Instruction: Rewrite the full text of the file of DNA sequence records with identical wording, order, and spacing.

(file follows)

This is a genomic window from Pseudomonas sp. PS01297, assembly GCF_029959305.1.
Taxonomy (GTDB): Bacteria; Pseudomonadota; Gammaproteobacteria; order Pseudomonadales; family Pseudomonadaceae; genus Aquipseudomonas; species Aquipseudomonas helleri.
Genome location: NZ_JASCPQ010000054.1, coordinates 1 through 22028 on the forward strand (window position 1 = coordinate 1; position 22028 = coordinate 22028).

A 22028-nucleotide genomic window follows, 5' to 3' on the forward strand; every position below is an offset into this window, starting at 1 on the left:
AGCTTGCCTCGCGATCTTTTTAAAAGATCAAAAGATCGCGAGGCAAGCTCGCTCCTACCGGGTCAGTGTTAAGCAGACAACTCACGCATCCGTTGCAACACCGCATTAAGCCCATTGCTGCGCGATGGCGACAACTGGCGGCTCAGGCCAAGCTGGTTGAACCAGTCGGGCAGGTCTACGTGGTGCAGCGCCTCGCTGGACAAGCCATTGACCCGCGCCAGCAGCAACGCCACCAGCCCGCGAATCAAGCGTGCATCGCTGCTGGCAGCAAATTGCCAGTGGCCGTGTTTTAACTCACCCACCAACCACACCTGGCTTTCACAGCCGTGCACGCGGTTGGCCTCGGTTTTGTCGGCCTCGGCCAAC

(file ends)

This is a genomic window from Pseudomonas sp. PS01297, assembly GCF_029959305.1.
Taxonomy (GTDB): Bacteria; Pseudomonadota; Gammaproteobacteria; order Pseudomonadales; family Pseudomonadaceae; genus Aquipseudomonas; species Aquipseudomonas helleri.
Genome location: NZ_JASCPQ010000054.1, coordinates 1 through 22028 on the forward strand (window position 1 = coordinate 1; position 22028 = coordinate 22028).

A 22028-nucleotide genomic window follows, 5' to 3' on the forward strand; every position below is an offset into this window, starting at 1 on the left:
AGCTTGCCTCGCGATCTTTTTAAAAGATCAAAAGATCGCGAGGCAAGCTCGCTCCTACCGGGTCAGTGTTAAGCAGACAACTCACGCATCCGTTGCAACACCGCATTAAGCCCATTGCTGCGCGATGGCGACAACTGGCGGCTCAGGCCAAGCTGGTTGAACCAGTCGGGCAGGTCTACGTGGTGCAGCGCCTCGCTGGACAAGCCATTGACCCGCGCCAGCAGCAACGCCACCAGCCCGCGAATCAAGCGTGCATCGCTGCTGGCAGCAAATTGCCAGTGGCCGTGTTTTAACTCACCCACCAACCACACCTGGCTTTCACAGCCGTGCACGCGGTTGGCCTCGGTTTTGTCGGCCTCGGCCAAC